Morning Links: Going to California Edition

The Los Angeles County Museum of Art, with its Chris Burden installation. (Photo courtesy LACMA)

Sam Falls, Jordan Wolfson, and other Los Angeles transplants explain why they came out west, often away from their galleries in New York or London, to work. Apparently the weather is nice there. [T]

And while we’re out in California, let’s note that the Hammer Museum has handed out the prizes associated with its Read More


Really Loving This Exhibition-Trailer Trend

(Courtesy Hammer Museum)

Just want to say that I am really enjoying this new practice of museums and artists making video previews to promote their upcoming exhibitions. Very entertaining and, apparently, very effective. For instance, last year, I was pretty excited for the Carnegie International, but when they started dropping intriguing and crisply edited trailers a few months before the show opened, my excitement turned into unadulterated obsession. Have a look at them. Really great. Read More

The West Coast

Hello, Babylon! The Art World Is Cheating on New York With Los Angeles


When my plane broke through the Los Angeles smog on an afternoon in early spring, I imagined I had willed the town into existence by nothing more than my arrival. It’s the city’s foundational myth—perpetually born yesterday. I was there to cover an art fair called Paris Photo, which was being held at that most mythic of L.A. landmarks—Paramount Studios—and to report on the city’s art world. If New York had a say in the matter, it was something of an accident of history that there were ever artists in Los Angeles at all. The dealers and collectors were always in New York. And who could force the entertainment industry to care? For decades, the most noteworthy thing about successful Los Angeles artists—aside from a core group—was that they left for the East Coast.

The reality is more complicated. New York changed. Downtown ceased being a squatter’s free-for-all and became an outdoor shopping center. The S&M clubs and taxi garages of Chelsea gave way to galleries stacked on top of one another. Increasingly, the creatively minded transplants who migrated each day to New York from all over the country came with expiration dates. Ten years would go by, if you were lucky, before the inevitable fatigue set in. So many migrants have gone to California as a solution to some problem that it’s become an American trope. But in a town where the front page of the largest daily newspaper reports the unsubstantiated rumor that industry blogger Nikki Finke would be fired from Deadline Hollywood, the arts have quietly carved out a home. New York just got more and more expensive. Read More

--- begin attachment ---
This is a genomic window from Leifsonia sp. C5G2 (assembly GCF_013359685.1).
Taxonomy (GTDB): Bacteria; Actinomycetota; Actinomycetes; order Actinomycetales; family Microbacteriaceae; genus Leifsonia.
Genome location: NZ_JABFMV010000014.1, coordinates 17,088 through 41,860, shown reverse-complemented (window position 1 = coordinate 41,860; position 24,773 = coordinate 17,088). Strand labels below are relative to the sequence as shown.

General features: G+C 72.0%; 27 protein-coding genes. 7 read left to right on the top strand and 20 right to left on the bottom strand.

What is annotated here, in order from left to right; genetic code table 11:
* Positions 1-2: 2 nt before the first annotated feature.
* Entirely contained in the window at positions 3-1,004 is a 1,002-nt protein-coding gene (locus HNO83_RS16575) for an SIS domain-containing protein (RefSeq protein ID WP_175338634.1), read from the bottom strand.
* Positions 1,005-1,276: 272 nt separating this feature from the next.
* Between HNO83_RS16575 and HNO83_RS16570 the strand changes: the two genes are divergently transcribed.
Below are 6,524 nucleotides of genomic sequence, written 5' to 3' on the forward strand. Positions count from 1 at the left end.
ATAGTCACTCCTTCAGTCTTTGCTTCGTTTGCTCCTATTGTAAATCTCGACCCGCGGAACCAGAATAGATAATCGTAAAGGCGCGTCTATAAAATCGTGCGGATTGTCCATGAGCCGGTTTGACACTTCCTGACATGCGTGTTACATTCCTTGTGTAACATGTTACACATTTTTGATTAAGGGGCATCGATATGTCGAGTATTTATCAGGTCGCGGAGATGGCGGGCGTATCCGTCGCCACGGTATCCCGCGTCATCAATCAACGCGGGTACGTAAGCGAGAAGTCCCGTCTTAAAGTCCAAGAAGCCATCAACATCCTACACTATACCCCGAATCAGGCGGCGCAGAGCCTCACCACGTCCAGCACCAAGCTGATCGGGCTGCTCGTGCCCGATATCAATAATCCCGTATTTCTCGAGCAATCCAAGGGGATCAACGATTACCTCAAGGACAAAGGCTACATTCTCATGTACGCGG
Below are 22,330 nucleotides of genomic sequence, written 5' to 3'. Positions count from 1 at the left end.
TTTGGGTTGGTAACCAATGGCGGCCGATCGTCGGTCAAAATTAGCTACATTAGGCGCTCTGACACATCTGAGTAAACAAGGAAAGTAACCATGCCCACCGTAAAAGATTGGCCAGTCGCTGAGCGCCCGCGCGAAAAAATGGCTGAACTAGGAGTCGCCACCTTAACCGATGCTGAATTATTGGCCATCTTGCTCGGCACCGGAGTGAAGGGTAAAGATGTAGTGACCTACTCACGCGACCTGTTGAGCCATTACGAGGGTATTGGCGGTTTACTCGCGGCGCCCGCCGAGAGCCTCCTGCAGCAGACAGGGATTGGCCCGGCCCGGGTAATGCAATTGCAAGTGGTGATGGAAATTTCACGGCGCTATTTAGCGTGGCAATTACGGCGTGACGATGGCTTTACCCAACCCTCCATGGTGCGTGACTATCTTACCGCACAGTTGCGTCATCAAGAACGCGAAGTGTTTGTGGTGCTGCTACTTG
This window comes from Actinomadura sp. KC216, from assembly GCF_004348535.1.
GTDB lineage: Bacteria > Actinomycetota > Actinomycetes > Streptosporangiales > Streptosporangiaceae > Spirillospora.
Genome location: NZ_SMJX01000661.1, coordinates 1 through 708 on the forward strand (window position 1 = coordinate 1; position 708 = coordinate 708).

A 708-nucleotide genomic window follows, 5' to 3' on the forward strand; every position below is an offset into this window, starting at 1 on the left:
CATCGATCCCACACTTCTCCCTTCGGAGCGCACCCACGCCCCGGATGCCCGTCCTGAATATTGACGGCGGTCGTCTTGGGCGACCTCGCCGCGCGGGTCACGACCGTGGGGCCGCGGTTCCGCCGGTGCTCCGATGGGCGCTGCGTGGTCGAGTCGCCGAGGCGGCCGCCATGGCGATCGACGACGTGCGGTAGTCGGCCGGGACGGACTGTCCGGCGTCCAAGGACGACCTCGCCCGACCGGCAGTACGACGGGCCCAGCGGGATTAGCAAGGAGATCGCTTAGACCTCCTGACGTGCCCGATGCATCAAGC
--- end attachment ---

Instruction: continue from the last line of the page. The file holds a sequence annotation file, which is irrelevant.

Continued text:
human resources

Hammer Taps Connie Butler for Chief Curator Job

Marian Goodman and Butler. (Courtesy Patrick McMullan Company)

Los Angeles’s Hammer Museum announced today that it has hired Connie Butler to serve as its chief curator, taking the place of Douglas Fogle, who stepped down about a year ago. Ms. Butler was already bound for L.A. to curate the museum’s 2014 “Made in L.A.” biennial with Michael Ned Holte. She had served as chief curator of drawings at the Museum of Modern Art since 2006. Read More


Morning Links: David Hockney, Miranda July, Ultimate Fighting Edition

"We Two Boys Together Clinging" (1961) by David Hockney. (Courtesy the artist)

Author and artist Miranda July is selling vaguely artistic curios at the pop-up store Partners & Spade over on Great Jones Street. [AnimalNY]

Martin Gayford, chief art critic for Bloomberg Muse, has written a book about David Hockney that focuses, at least in part, on the artist’s iPad drawings. [Bloomberg]

On the difficulties of marketing Jesus at the Detroit Institute of Art. [Detroit Free Press] Read More